Reflection on Career
CRJ425 Criminal Law
Colorado State University Global
When I was hired on by the municipal court in 2018, I would definitely say that I had no idea what direction I wanted my life to go in. I had always worked low skill positions mostly in retail, customer service and hospitality but really didn’t have a goal. After working at the courts for a short time, I found that I was really excelling and I was genuinely loving my work. I had a real knack for law it turns out. My judge encouraged me to learn more and, since I was already taking classes at the local community college, I decided to enroll in a few legal courses. That really sealed the deal for me and I changed my major from Library Sciences to Paralegal Studies and then found myself here, wholeheartedly decided on completing my degree in Criminal Justice.
In early 2019, I was able to land a position with the state at the Colorado Department of Corrections as the administrative assistant for Case Management. Municipal Court and State Prison are two very different worlds but I’ve learned so much about offender management and being in the courses I have been over the last year have really cemented a lot of fundamentals of criminal justice. Additionally, over the last year I have been considering my career options after I finish my degree. Everyone tells me that corrections will just be a stepping stone to something greater and they may be right. So far all of my criminal justice classes have really helped with my position, but I would have to say that this course has really made me think about what I want to with my career.
Criminal law is definitely very applicable to my current career as I am now the litigation admin assistant for the youth prison in my town. Some may think that it doesn’t since youth don’t have the same rights and are charged differently but in the course we cover things such as approaches to sentencing and sentencing guidelines. Additionally, we learned about state criminal codes, the different categories of crime and this is important to know in my position because the facility is strictly guided by state statute. There is also the fact that youth offenders commit all of the crimes we have gone over and will eventually go over in this course and again, as the litigation admin, it really helps me with my job to understand their street charges and the decisions that happen in court, since a lot of them still have court hearings.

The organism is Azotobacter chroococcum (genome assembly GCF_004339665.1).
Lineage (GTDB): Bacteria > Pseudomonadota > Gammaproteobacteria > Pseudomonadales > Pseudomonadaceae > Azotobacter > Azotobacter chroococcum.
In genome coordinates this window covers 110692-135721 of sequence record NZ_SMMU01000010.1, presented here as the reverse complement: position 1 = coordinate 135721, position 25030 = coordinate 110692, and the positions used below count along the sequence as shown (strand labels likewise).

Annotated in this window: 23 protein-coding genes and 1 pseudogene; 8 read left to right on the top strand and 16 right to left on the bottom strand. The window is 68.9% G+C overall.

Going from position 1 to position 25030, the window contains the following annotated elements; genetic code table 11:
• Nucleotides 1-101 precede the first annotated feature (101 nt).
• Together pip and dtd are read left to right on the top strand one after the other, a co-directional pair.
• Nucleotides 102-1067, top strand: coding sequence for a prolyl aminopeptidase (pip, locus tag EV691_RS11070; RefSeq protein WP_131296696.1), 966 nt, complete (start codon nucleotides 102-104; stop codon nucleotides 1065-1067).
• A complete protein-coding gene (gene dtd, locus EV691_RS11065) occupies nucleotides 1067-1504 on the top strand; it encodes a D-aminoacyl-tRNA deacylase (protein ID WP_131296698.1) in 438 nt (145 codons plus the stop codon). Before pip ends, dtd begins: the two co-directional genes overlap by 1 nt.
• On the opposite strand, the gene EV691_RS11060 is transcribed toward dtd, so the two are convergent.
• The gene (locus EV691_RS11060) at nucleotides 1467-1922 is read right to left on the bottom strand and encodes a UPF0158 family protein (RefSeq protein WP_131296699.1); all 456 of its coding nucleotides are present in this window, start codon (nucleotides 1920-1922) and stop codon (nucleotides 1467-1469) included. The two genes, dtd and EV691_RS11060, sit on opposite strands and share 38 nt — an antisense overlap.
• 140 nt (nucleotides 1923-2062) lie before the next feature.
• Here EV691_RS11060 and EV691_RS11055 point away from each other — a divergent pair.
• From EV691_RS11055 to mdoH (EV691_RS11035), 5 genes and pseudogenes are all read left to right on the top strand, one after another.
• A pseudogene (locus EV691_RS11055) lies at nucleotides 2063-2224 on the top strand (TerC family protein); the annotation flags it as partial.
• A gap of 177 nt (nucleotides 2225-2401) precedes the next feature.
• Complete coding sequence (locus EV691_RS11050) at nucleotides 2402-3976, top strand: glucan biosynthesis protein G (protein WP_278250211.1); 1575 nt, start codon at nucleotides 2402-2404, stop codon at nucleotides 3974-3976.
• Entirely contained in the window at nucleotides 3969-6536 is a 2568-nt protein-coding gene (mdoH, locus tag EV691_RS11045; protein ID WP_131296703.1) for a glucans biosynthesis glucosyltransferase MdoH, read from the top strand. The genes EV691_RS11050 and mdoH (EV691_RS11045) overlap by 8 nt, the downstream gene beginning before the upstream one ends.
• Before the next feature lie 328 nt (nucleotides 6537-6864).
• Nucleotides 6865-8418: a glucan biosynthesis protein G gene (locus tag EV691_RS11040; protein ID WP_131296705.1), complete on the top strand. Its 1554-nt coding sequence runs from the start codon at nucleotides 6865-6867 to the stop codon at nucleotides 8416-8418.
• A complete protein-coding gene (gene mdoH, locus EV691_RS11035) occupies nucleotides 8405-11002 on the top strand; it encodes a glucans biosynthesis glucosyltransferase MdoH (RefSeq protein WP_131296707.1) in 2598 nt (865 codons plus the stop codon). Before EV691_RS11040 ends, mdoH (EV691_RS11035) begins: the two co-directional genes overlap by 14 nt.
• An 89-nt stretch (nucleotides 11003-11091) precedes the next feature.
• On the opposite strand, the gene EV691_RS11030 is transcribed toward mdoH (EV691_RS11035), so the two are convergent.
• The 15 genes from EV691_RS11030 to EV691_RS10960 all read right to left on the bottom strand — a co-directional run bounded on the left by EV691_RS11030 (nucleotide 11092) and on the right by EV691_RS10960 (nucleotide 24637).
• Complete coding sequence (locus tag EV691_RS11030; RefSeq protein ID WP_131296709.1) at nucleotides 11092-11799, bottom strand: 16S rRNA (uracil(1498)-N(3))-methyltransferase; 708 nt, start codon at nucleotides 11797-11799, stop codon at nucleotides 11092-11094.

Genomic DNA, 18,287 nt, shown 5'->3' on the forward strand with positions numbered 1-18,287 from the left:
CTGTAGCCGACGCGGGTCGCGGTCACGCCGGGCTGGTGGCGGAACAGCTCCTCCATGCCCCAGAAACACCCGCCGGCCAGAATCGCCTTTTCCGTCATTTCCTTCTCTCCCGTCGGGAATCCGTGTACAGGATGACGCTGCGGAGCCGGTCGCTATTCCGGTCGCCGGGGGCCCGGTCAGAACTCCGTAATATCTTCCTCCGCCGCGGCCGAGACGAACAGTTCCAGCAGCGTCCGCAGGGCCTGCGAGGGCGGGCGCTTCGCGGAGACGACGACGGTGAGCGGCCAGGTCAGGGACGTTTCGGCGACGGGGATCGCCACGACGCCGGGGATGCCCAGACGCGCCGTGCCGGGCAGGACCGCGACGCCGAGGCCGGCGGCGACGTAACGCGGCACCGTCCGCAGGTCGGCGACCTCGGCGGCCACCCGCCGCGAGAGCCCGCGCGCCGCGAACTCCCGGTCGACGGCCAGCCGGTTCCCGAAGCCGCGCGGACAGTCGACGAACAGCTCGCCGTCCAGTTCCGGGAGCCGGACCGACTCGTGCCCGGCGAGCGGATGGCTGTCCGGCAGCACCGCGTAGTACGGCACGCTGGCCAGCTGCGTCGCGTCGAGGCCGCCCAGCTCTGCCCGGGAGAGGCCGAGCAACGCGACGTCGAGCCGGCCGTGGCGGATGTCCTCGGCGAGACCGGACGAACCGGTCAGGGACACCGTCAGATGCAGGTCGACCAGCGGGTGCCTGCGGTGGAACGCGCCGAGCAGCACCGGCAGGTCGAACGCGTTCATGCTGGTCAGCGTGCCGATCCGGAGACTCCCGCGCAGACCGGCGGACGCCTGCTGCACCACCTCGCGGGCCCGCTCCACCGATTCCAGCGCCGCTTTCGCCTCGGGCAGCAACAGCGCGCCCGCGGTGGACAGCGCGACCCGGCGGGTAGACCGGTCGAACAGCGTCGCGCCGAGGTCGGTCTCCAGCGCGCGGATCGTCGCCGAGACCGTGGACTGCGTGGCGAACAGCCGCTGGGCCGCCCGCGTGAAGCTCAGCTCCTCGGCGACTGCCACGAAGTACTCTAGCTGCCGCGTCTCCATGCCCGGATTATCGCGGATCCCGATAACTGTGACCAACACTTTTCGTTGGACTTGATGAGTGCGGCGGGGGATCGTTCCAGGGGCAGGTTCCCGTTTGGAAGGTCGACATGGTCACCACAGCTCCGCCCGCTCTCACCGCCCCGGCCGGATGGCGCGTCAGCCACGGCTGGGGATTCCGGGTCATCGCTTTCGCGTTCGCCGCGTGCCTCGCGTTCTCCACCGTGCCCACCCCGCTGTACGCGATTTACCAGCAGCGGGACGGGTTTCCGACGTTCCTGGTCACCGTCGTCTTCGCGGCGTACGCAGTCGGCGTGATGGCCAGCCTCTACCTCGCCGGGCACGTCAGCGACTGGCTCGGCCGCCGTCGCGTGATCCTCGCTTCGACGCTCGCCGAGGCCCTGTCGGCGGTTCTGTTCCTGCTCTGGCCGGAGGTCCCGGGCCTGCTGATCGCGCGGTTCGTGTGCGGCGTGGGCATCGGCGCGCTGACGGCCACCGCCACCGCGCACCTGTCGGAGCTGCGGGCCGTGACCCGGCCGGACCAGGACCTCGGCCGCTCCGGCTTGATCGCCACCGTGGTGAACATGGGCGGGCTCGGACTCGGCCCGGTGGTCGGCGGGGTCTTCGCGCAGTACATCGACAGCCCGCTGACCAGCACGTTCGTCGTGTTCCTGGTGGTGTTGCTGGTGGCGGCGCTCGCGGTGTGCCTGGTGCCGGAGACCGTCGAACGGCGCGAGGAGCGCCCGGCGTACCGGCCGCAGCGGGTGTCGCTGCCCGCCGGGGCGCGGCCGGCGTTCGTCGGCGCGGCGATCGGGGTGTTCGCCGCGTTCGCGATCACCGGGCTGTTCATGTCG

As much as I like working with youth offenders, I am not too sure that I will always want to. This course has really helped me understand a lot of different crimes, the way state and federal governments deal with them, the constitution and a lot of really important cases which has got me thinking about other criminal justice positions. I’ve become very interested in pursuing a federal position, working as a crime analyst or maybe even getting certified as a polygrapher.
Crime Analyst’s do research and analyze data to assist law enforcement (Roufa, 2019). Crime analysis is by no means a new field and has been growing since the 1970’s, largely due to the community oriented policing methods (Roufa, 2019). Also referred to as intelligence analysts, need to be able to think about and make sense of crime data so that it can be acted on. Intelligence work is very skilled and complex so it is important that those pursuing this path have the right kind of training and education (Evans & Kebbell, 2012). In a study conducted by Evans and Kebbell (2012), it was determined that some of the most important qualities of intel analysts are: thinking skills, problem solving skills and methodical approaches. This course has been eye opening to all of those concepts; presenting us with challenging cases and issues (Lippman, 2016), and gets us thinking about different concepts in criminal law at state and federal levels.
Criminal law has definitely piqued my interest in a federal position, possibly with the Federal Bureau of Investigations, Central Intelligence Agency, Department of Justice, and even the military. Federal Statutes was one of the very first things that we covered in this course and throughout the course the importance of the Constitution and Amendments are. We have also reviewed many cases that have been addressed at the federal level. When I think about careers with the government, criminal law has helped me realize that a lot of federal work is not so much about the action that we often see on T.V. but about the leg work and how important it is to understand laws and how to apply them correctly.
When it comes to what else I would like to learn, when it comes to criminal law I don’t think that there is too much else that can be covered under this course and still have it called criminal law. In the coming weeks we will be addressing more crimes such as property crime, burglary and arson, white collar crime, and crimes against the state and I am really looking forward to those topics. Criminal law has been very eye opening and has been a real inspiration to my future career goals.
Evans, J., & Kebbell, M. (2012). The effective analyst: a study of what makes an effective crime and intelligence analyst. Policing & Society, 22(2), 204–219. https://doi.org/10.1080/10439463.2011.605130
Lippman, M. R. (2016). Contemporary criminal law concepts, cases, and controversies. Thousand Oaks, CA: Sage.
Roufa, T. (2019, June 18). Crime Analyst Job Description: Salary, Skills, & More. Retrieved April 25, 2020, from https://www.thebalancecareers.com/crime-analyst-career-profile-974846